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Doe v. The College of Wooster

United States District Court, N.D. Ohio, Eastern Division

February 13, 2018

JOHN DOE, PLAINTIFF,
v.
THE COLLEGE OF WOOSTER, et al., DEFENDANTS.

          MEMORANDUM OPINION

          HON. SARA LIOI, UNITED STATES DISTRICT JUDGE

         Before the Court is the motion of defendant Jane Roe (“Roe”) to dismiss the claims asserted against her by plaintiff John Doe (“plaintiff”). (Doc. No. 32 [“Roe MTD”].) Plaintiff opposes the motion (Doc. No. 36 [“Roe MTD Opp'n”]), and Roe has filed a reply. (Doc. No. 42 [“Roe MTD Reply”].) For the reasons to follow, Roe's motion is denied.

         I. Background

         On March 17, 2017, the Court issued a ruling that granted the motion of defendant College of Wooster (“Wooster”) to dismiss the claims asserted against it. (Doc. No. 28 (Memorandum Opinion [“MO”]).) The Court assumes familiarity with this prior decision and will only reproduce that portion of the decision that will assist the reader in understanding the dispute between plaintiff and Roe.

According to the [First Amended Complaint (“FAC”)], plaintiff and Roe were both students at Wooster. ([Doc. No. 6] ¶¶ 3, 5.) The two were “good friends” who had engaged in sexual contact in the past, but had never had sexual intercourse. (Id. ¶ 21.) On the evening of November 1, 2014, Roe was drinking with a number of her friends, first in a dorm and later at a couple of parties, including one hosted by a fraternity (Id. ¶ 23.) Roe saw plaintiff at the fraternity party, but the two did not speak. (Id. ¶ 25.) Later that evening, plaintiff called Roe requesting her assistance in getting into the dorm because he had misplaced his access card. (Id. ¶ 26.) After she admitted plaintiff into the dorm, Roe invited him into her room. The two removed their clothing and started kissing on Roe's bed. (Id. ¶ 28.) Plaintiff twice asked Roe if she wanted to have sex. Although she said “no, ” she continued to kiss Doe. (Id.) Eventually, Doe got out of bed and started to leave. Roe wanted plaintiff to “stay and cuddle with her.” (Id. ¶ 29.) The two argued, in part because plaintiff did not want “that type of relationship.” (Id.) Plaintiff left the room without having intercourse with Roe. In fact, plaintiff maintains that he has never had intercourse with Roe. (Id. ¶ 30.)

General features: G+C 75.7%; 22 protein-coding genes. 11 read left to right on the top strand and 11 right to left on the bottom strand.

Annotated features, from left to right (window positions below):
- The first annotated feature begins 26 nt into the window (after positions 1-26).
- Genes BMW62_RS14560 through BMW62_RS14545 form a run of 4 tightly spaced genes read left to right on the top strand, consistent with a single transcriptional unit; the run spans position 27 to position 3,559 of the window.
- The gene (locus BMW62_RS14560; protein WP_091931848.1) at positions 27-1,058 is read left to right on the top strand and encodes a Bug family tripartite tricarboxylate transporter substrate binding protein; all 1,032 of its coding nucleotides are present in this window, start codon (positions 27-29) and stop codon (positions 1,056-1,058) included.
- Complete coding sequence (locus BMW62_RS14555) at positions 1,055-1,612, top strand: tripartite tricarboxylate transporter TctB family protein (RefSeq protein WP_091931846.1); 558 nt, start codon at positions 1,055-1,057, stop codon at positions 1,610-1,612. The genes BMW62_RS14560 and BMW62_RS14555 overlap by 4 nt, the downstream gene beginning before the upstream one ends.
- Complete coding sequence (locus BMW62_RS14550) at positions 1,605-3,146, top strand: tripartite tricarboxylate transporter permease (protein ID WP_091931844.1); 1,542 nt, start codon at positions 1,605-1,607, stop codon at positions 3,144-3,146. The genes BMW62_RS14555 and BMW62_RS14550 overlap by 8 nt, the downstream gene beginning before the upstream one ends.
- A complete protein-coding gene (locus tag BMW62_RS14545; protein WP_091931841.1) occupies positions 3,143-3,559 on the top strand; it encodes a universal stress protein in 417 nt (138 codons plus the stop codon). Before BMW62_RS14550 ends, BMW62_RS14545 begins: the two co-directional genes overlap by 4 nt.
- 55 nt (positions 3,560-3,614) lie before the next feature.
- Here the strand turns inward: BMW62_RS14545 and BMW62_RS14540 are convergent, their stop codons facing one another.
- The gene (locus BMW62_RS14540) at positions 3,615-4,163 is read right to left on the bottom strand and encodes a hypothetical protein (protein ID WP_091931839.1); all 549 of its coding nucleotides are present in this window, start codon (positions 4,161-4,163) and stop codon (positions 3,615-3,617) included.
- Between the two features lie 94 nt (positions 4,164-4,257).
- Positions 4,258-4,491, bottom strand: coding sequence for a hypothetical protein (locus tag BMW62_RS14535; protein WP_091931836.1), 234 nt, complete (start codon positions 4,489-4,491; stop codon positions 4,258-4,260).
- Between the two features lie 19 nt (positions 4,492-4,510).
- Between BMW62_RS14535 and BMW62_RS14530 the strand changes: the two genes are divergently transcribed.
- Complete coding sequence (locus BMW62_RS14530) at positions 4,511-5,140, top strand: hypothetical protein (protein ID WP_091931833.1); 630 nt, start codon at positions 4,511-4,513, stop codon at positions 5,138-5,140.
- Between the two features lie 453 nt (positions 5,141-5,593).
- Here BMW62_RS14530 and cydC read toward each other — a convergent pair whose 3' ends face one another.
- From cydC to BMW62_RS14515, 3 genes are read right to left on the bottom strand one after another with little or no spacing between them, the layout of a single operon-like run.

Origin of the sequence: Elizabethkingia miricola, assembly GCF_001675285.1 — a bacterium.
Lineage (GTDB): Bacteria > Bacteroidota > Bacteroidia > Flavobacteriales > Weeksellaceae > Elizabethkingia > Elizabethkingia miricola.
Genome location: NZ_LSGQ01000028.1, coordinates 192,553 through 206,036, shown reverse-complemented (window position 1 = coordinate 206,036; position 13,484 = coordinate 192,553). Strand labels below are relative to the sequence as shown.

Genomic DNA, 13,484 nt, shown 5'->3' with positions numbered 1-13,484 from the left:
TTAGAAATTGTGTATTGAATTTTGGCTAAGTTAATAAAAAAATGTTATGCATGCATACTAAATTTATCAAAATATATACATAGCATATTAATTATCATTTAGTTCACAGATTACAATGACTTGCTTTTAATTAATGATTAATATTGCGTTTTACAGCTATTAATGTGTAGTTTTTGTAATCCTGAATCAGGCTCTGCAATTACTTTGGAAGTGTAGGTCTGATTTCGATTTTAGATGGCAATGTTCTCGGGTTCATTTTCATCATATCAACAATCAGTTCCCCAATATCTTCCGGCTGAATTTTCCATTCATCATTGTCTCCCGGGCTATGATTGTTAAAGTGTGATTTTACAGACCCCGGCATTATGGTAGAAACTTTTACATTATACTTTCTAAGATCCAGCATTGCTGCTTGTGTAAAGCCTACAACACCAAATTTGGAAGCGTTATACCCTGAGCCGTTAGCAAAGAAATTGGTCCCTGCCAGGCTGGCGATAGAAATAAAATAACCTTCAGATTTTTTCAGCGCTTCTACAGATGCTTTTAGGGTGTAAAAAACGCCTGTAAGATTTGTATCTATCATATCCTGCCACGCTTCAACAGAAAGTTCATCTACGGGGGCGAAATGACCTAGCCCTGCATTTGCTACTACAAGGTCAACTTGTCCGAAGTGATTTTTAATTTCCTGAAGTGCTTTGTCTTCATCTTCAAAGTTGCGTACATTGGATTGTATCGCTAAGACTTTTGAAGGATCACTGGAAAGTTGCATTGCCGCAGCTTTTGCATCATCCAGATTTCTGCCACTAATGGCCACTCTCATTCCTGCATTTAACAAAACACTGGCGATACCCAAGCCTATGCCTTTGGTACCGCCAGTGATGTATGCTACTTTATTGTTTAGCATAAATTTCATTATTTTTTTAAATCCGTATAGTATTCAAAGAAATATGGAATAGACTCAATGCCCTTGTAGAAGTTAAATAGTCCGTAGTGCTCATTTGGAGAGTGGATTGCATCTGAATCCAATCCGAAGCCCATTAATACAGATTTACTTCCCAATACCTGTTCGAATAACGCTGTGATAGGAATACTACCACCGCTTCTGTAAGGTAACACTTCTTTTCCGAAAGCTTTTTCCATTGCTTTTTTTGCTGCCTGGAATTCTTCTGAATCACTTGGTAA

“On May 12, 2015-more than six months after the” incident-Roe filed a Report of Discriminatory Harassment/Sexual Misconduct with Wooster. (Id. ¶ 33, internal quotation marks and citation omitted.) In her report, she did not state that plaintiff had sexual intercourse with her. Instead, she wrote, “As [Doe] tried to remove his clothes, along with mine, I was able to mule kick him off of me. He then yelled in my face, shook me, and left the room.” (Id. ¶ 33(c), internal quotation marks and citation omitted.) Angela Johnston is the Secretary of Wooster and serves as the Title IX coordinator for the institution. (Id. ¶¶ 15(b), 34.) After receiving Roe's complaint, she emailed Roe and asked for a meeting. Roe responded that she was studying abroad but would “touch base” with Johnston when she returned on June 3, 2015. (Id. ¶ 35.)
***
On August 5, 2015, Johnston emailed Roe and, again, requested a meeting. Roe stated that she would consider meeting with Johnston when she returned to campus. (Id. ¶ 39.) Roe advised Johnston that her first year at Wooster was “horrible” and that she had not done well. (Id. ¶ 39(a).) Johnston responded by assuring her, “I'm sorry you didn't have a good first year; I'll do what I can to help you get off to a good start this year.” (Id. ¶ 39(b).)